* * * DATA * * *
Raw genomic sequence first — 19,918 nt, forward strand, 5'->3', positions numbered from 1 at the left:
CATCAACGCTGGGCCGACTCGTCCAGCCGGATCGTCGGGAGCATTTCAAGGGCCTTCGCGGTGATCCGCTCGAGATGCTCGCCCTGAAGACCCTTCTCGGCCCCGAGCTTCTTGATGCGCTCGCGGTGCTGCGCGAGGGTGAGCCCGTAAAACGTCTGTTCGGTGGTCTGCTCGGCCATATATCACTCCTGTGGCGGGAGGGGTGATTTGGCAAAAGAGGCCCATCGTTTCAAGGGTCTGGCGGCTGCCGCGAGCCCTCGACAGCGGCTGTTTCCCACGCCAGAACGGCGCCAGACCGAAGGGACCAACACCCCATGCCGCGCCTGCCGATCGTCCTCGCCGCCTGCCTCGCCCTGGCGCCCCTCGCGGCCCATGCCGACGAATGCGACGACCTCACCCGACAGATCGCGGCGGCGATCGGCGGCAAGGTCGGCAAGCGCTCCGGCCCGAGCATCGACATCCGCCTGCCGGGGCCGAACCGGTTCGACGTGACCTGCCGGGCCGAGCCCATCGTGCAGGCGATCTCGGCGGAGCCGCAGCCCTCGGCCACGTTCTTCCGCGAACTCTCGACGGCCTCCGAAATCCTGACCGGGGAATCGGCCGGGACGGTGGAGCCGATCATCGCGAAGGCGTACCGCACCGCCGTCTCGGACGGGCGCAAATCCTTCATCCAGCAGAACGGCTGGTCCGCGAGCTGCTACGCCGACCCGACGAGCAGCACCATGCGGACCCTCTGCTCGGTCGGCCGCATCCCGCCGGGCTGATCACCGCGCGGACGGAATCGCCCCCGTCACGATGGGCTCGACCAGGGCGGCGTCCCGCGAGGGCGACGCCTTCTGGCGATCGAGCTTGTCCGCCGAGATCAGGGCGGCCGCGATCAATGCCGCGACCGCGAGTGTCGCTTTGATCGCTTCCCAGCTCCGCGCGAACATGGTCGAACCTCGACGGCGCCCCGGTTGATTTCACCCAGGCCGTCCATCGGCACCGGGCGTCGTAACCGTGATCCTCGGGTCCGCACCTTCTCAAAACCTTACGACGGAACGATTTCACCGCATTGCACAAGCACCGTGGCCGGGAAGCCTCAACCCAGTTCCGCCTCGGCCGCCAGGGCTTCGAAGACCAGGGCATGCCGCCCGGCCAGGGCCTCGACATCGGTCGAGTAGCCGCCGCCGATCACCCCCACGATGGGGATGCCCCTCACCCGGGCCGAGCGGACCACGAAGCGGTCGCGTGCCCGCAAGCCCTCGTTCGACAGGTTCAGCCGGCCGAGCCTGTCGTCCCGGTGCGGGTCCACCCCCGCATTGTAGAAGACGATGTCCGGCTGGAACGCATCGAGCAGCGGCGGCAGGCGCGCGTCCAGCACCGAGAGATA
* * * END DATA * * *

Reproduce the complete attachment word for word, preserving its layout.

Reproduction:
Raw genomic sequence first — 19,918 nt, forward strand, 5'->3', positions numbered from 1 at the left:
CATCAACGCTGGGCCGACTCGTCCAGCCGGATCGTCGGGAGCATTTCAAGGGCCTTCGCGGTGATCCGCTCGAGATGCTCGCCCTGAAGACCCTTCTCGGCCCCGAGCTTCTTGATGCGCTCGCGGTGCTGCGCGAGGGTGAGCCCGTAAAACGTCTGTTCGGTGGTCTGCTCGGCCATATATCACTCCTGTGGCGGGAGGGGTGATTTGGCAAAAGAGGCCCATCGTTTCAAGGGTCTGGCGGCTGCCGCGAGCCCTCGACAGCGGCTGTTTCCCACGCCAGAACGGCGCCAGACCGAAGGGACCAACACCCCATGCCGCGCCTGCCGATCGTCCTCGCCGCCTGCCTCGCCCTGGCGCCCCTCGCGGCCCATGCCGACGAATGCGACGACCTCACCCGACAGATCGCGGCGGCGATCGGCGGCAAGGTCGGCAAGCGCTCCGGCCCGAGCATCGACATCCGCCTGCCGGGGCCGAACCGGTTCGACGTGACCTGCCGGGCCGAGCCCATCGTGCAGGCGATCTCGGCGGAGCCGCAGCCCTCGGCCACGTTCTTCCGCGAACTCTCGACGGCCTCCGAAATCCTGACCGGGGAATCGGCCGGGACGGTGGAGCCGATCATCGCGAAGGCGTACCGCACCGCCGTCTCGGACGGGCGCAAATCCTTCATCCAGCAGAACGGCTGGTCCGCGAGCTGCTACGCCGACCCGACGAGCAGCACCATGCGGACCCTCTGCTCGGTCGGCCGCATCCCGCCGGGCTGATCACCGCGCGGACGGAATCGCCCCCGTCACGATGGGCTCGACCAGGGCGGCGTCCCGCGAGGGCGACGCCTTCTGGCGATCGAGCTTGTCCGCCGAGATCAGGGCGGCCGCGATCAATGCCGCGACCGCGAGTGTCGCTTTGATCGCTTCCCAGCTCCGCGCGAACATGGTCGAACCTCGACGGCGCCCCGGTTGATTTCACCCAGGCCGTCCATCGGCACCGGGCGTCGTAACCGTGATCCTCGGGTCCGCACCTTCTCAAAACCTTACGACGGAACGATTTCACCGCATTGCACAAGCACCGTGGCCGGGAAGCCTCAACCCAGTTCCGCCTCGGCCGCCAGGGCTTCGAAGACCAGGGCATGCCGCCCGGCCAGGGCCTCGACATCGGTCGAGTAGCCGCCGCCGATCACCCCCACGATGGGGATGCCCCTCACCCGGGCCGAGCGGACCACGAAGCGGTCGCGTGCCCGCAAGCCCTCGTTCGACAGGTTCAGCCGGCCGAGCCTGTCGTCCCGGTGCGGGTCCACCCCCGCATTGTAGAAGACGATGTCCGGCTGGAACGCATCGAGCAGCGGCGGCAGGCGCGCGTCCAGCACCGAGAGATA